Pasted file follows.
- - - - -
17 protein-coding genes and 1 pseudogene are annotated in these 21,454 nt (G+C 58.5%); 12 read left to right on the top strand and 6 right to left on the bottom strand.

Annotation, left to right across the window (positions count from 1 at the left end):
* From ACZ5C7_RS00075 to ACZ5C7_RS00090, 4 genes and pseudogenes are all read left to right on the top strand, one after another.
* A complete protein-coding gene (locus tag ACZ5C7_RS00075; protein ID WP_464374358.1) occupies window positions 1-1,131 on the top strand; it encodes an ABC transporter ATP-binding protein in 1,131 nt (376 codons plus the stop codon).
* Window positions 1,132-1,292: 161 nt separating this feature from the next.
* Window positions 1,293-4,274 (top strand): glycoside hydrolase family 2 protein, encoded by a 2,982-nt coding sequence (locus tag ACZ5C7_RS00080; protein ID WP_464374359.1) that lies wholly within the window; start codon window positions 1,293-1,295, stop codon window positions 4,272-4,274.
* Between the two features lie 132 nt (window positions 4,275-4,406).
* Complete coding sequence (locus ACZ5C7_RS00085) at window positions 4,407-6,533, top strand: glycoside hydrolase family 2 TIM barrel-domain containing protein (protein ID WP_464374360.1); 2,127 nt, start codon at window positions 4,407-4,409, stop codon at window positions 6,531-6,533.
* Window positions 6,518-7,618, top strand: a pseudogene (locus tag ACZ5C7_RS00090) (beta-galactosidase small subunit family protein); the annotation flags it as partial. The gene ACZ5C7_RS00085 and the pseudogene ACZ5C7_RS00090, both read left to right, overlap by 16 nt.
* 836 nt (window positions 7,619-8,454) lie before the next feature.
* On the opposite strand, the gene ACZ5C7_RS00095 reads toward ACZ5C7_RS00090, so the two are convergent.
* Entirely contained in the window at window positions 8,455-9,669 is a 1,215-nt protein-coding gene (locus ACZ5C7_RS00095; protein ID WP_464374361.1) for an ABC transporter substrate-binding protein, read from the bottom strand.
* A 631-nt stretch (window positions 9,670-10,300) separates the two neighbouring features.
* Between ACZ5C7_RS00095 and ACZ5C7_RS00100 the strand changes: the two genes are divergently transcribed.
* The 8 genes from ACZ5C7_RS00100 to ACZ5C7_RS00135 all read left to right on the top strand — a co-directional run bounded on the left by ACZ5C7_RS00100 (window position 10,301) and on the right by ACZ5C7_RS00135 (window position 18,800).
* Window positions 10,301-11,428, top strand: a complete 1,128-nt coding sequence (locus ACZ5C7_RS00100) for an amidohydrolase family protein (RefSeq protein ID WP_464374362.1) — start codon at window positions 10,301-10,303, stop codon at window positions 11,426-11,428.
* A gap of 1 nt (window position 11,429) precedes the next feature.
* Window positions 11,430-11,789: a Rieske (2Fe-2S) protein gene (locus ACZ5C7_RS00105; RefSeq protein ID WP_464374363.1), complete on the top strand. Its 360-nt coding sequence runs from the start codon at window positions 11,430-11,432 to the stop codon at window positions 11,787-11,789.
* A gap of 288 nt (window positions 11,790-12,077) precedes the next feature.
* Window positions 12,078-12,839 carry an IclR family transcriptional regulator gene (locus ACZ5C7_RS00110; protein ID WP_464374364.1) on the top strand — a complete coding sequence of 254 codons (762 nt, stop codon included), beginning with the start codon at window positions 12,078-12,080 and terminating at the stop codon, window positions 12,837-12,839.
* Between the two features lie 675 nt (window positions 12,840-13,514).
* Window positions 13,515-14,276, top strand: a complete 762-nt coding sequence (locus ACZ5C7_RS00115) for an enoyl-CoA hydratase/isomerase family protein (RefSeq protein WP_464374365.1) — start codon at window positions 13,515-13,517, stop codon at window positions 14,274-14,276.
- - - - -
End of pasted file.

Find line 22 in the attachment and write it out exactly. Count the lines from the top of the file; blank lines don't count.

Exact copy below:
* Window positions 13,515-14,276, top strand: a complete 762-nt coding sequence (locus ACZ5C7_RS00115) for an enoyl-CoA hydratase/isomerase family protein (RefSeq protein WP_464374365.1) — start codon at window positions 13,515-13,517, stop codon at window positions 14,274-14,276.